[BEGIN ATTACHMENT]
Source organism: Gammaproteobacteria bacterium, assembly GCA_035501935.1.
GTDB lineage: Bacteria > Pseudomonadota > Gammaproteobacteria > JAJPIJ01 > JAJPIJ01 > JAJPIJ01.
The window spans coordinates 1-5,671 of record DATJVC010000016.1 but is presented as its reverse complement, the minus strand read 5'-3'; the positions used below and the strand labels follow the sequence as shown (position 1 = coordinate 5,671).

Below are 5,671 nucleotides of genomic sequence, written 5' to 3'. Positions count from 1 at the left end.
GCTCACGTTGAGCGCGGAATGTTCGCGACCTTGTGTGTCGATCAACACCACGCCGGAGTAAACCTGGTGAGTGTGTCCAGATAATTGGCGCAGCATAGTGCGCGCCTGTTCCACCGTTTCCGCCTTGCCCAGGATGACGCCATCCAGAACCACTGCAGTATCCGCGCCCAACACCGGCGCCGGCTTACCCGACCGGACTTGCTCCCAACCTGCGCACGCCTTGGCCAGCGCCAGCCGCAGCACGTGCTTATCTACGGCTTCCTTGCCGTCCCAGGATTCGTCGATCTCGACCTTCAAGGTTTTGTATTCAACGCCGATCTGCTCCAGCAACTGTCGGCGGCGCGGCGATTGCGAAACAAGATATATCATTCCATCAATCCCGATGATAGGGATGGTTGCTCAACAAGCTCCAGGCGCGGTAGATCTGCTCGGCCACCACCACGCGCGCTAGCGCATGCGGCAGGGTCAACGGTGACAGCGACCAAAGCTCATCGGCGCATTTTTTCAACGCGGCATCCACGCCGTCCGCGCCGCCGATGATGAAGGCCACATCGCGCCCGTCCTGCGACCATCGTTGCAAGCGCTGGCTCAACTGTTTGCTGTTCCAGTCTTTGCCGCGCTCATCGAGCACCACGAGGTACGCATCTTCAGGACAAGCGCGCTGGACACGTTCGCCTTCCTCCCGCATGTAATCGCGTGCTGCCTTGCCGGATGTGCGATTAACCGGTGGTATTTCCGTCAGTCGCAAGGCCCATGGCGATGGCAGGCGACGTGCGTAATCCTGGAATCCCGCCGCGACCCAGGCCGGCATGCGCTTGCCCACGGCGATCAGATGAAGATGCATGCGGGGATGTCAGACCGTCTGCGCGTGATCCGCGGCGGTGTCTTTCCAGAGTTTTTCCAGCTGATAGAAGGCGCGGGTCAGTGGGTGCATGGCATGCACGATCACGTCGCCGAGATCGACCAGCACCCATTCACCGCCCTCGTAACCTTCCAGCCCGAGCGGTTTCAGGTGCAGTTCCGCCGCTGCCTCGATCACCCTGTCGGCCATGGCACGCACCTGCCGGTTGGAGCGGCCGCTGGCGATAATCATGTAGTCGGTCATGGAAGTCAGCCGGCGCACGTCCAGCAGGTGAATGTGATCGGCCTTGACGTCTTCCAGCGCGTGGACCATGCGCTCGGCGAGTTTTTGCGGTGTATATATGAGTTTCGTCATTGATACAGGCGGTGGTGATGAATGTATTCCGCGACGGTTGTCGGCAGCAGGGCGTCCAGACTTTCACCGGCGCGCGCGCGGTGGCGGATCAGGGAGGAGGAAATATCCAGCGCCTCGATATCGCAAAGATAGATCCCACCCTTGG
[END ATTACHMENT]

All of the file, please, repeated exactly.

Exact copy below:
Source organism: Gammaproteobacteria bacterium, assembly GCA_035501935.1.
GTDB lineage: Bacteria > Pseudomonadota > Gammaproteobacteria > JAJPIJ01 > JAJPIJ01 > JAJPIJ01.
The window spans coordinates 1-5,671 of record DATJVC010000016.1 but is presented as its reverse complement, the minus strand read 5'-3'; the positions used below and the strand labels follow the sequence as shown (position 1 = coordinate 5,671).

Below are 5,671 nucleotides of genomic sequence, written 5' to 3'. Positions count from 1 at the left end.
GCTCACGTTGAGCGCGGAATGTTCGCGACCTTGTGTGTCGATCAACACCACGCCGGAGTAAACCTGGTGAGTGTGTCCAGATAATTGGCGCAGCATAGTGCGCGCCTGTTCCACCGTTTCCGCCTTGCCCAGGATGACGCCATCCAGAACCACTGCAGTATCCGCGCCCAACACCGGCGCCGGCTTACCCGACCGGACTTGCTCCCAACCTGCGCACGCCTTGGCCAGCGCCAGCCGCAGCACGTGCTTATCTACGGCTTCCTTGCCGTCCCAGGATTCGTCGATCTCGACCTTCAAGGTTTTGTATTCAACGCCGATCTGCTCCAGCAACTGTCGGCGGCGCGGCGATTGCGAAACAAGATATATCATTCCATCAATCCCGATGATAGGGATGGTTGCTCAACAAGCTCCAGGCGCGGTAGATCTGCTCGGCCACCACCACGCGCGCTAGCGCATGCGGCAGGGTCAACGGTGACAGCGACCAAAGCTCATCGGCGCATTTTTTCAACGCGGCATCCACGCCGTCCGCGCCGCCGATGATGAAGGCCACATCGCGCCCGTCCTGCGACCATCGTTGCAAGCGCTGGCTCAACTGTTTGCTGTTCCAGTCTTTGCCGCGCTCATCGAGCACCACGAGGTACGCATCTTCAGGACAAGCGCGCTGGACACGTTCGCCTTCCTCCCGCATGTAATCGCGTGCTGCCTTGCCGGATGTGCGATTAACCGGTGGTATTTCCGTCAGTCGCAAGGCCCATGGCGATGGCAGGCGACGTGCGTAATCCTGGAATCCCGCCGCGACCCAGGCCGGCATGCGCTTGCCCACGGCGATCAGATGAAGATGCATGCGGGGATGTCAGACCGTCTGCGCGTGATCCGCGGCGGTGTCTTTCCAGAGTTTTTCCAGCTGATAGAAGGCGCGGGTCAGTGGGTGCATGGCATGCACGATCACGTCGCCGAGATCGACCAGCACCCATTCACCGCCCTCGTAACCTTCCAGCCCGAGCGGTTTCAGGTGCAGTTCCGCCGCTGCCTCGATCACCCTGTCGGCCATGGCACGCACCTGCCGGTTGGAGCGGCCGCTGGCGATAATCATGTAGTCGGTCATGGAAGTCAGCCGGCGCACGTCCAGCAGGTGAATGTGATCGGCCTTGACGTCTTCCAGCGCGTGGACCATGCGCTCGGCGAGTTTTTGCGGTGTATATATGAGTTTCGTCATTGATACAGGCGGTGGTGATGAATGTATTCCGCGACGGTTGTCGGCAGCAGGGCGTCCAGACTTTCACCGGCGCGCGCGCGGTGGCGGATCAGGGAGGAGGAAATATCCAGCGCCTCGATATCGCAAAGATAGATCCCACCCTTGG